Contributor: Ryan Moffat, BS in Bible and Theology from Multnomah University. Pastor of Vast Church.
There are certain times in life you got to make a stand. I decided that the proverbial “line in the sand” that I would be fighting for that evening was the amount of sugar my 4 children could consume after a night of barely touching there amazing, homemade, deliciously flavored dinner.
My kids cooperatively decided that I was a horrible dad. I mean I had REALLY gone over the top on this one. My youngest son (Brennan, 4 years old) even said, “Dad, you’re the worst dad ever!!” You would’ve thought I told my kids they weren’t allowed to eat or drink again for 5 days or that I told them Santa Clause wasn’t real….I mean, they were MAD!!!
Ironically all that I had done was tell them that they could only have two “after dinner treats” instead of the usual three. Hence the “fit-throwing” and “dad cursing”. I sent the kids to bed early, and then Michelle and I went on our merry way enjoying the evening.
Holding a Grudge
Later that night we had a conversation as we discussed (through laughter) how silly it was that 4 year old boy tried to poison us with his words with his infamous: “Dad, you’re the worst dad ever”, comment. Really? Worst Ever??
We had a good laugh about it and then my wife jokingly made a comment that put it all into perspective; “Well, at least they went to bed early and we had more time to hang out and talk together tonight.”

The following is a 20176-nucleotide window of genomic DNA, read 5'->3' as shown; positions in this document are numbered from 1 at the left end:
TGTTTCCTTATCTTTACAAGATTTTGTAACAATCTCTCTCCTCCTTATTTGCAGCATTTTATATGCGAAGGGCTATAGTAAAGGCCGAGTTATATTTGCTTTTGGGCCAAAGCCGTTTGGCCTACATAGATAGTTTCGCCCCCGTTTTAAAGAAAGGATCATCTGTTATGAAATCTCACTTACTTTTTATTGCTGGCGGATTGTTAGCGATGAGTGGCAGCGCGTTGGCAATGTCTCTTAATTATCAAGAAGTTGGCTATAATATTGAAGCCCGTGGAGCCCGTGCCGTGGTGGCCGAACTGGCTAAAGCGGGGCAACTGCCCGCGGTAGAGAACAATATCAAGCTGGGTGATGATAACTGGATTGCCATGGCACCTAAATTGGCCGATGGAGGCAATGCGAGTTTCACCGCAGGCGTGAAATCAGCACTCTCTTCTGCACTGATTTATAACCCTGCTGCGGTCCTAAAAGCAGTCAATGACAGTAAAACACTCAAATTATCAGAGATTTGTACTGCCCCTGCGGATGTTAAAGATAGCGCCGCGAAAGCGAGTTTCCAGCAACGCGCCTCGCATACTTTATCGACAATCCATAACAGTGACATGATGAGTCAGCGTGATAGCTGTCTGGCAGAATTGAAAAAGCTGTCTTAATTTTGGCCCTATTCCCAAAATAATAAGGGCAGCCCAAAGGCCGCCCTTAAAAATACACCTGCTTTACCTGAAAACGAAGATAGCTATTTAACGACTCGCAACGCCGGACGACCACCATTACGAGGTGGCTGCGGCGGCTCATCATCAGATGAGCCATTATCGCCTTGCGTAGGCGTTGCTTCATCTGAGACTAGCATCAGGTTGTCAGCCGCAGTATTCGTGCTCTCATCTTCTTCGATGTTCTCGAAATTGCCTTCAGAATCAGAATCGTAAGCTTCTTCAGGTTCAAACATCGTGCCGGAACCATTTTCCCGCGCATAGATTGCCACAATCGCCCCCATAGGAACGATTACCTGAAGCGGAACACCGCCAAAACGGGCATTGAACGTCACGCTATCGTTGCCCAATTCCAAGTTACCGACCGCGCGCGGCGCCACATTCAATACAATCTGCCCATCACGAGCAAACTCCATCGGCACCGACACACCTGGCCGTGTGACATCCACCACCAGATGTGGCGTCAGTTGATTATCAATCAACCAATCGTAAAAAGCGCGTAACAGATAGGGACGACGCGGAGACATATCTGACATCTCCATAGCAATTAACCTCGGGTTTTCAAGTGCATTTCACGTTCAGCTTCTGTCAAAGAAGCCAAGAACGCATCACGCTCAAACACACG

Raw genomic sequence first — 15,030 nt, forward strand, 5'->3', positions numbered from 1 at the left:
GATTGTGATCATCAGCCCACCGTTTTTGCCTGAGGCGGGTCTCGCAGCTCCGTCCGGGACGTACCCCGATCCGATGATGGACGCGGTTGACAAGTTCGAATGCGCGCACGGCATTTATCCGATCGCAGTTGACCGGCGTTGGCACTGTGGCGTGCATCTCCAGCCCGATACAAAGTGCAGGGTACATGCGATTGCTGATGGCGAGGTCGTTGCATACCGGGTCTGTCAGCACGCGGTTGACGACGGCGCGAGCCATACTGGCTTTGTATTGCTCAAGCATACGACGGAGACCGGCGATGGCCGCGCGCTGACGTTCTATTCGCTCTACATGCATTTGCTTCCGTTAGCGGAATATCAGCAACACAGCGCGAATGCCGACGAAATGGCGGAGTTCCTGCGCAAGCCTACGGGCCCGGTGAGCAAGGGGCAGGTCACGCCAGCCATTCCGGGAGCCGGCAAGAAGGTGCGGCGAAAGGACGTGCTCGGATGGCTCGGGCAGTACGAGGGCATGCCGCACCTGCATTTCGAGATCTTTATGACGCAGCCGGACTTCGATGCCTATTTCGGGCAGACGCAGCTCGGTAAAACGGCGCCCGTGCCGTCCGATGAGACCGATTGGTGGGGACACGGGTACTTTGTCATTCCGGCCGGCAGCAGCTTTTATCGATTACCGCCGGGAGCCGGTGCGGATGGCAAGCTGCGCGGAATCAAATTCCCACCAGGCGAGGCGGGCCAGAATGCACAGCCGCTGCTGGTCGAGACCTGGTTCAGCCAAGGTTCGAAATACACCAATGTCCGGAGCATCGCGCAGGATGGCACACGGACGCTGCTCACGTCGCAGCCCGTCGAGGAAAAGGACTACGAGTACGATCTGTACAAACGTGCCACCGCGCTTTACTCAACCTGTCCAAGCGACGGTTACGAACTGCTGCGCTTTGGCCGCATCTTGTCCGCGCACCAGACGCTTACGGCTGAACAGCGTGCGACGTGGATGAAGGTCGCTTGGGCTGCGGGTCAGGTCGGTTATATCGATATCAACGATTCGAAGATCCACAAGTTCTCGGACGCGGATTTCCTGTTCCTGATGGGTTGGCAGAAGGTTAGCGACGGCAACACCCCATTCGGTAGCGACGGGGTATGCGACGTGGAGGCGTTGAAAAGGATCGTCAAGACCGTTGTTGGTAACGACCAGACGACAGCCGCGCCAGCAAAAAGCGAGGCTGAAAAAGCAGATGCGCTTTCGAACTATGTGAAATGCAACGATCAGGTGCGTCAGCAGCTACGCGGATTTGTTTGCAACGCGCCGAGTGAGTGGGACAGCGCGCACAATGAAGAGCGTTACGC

I looked at her and said, “Yes! That’s it babe. He (Brennan) was seeking to punish us, and if we sit here miserable and depressed, he wins. We can’t let him win! WE CANT BE BEAT BY A 4 YEAR OLD!!”
So much of our life is lived out of real pain we accumulate from living life:
- Pain from our addictions
- Pain from relational meltdown
- Pain from expectations
- How awesome we thought something would be vs. The reality of how unawesome it really is
- Pain from leadership that has failed us
In those key moments of pain we have a choice: Get bitter or get better.
Holding onto to anger, bitterness and grudges becomes a “grace-killer” in our life. It takes so much energy, focus and passion to stay mad and angry that it robs the individual holding onto the grudge to have the adequate energy and bandwidth to pour into what matters most: BECOMING A HEALTHY INDIVIDUAL!
I’m so glad that I decided not to hold a grudge against my son. Since that fateful day (the day I was “THE WORST DAD EVER”), we have played together, laughed together, played transformers together, played trains and trucks together and have had some of the best times I can remember.
What do you have to let go of to move forward into all the health and wholeness that Jesus offers?
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What has been your experience with letting go of bitterness?
About the Author: Ryan received his BS in Bible and Theology and a minor in counseling from Multnomah University. He has pastored students, families and is passionate about Christ-centered recovery and healing. He’s been married to his beautiful wife Michelle for 13 years and they enjoy raising four crazy, unique and special kids together. Ryan is the teaching pastor at Vast Church in Sisters, OR and is currently working on his Masters in Theology at Western Seminary in Portland, OR
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Last Updated & Reviewed By: Jacquelyn Ekern, MS, LPC on November 16, 2015
Published on AddictionHope.com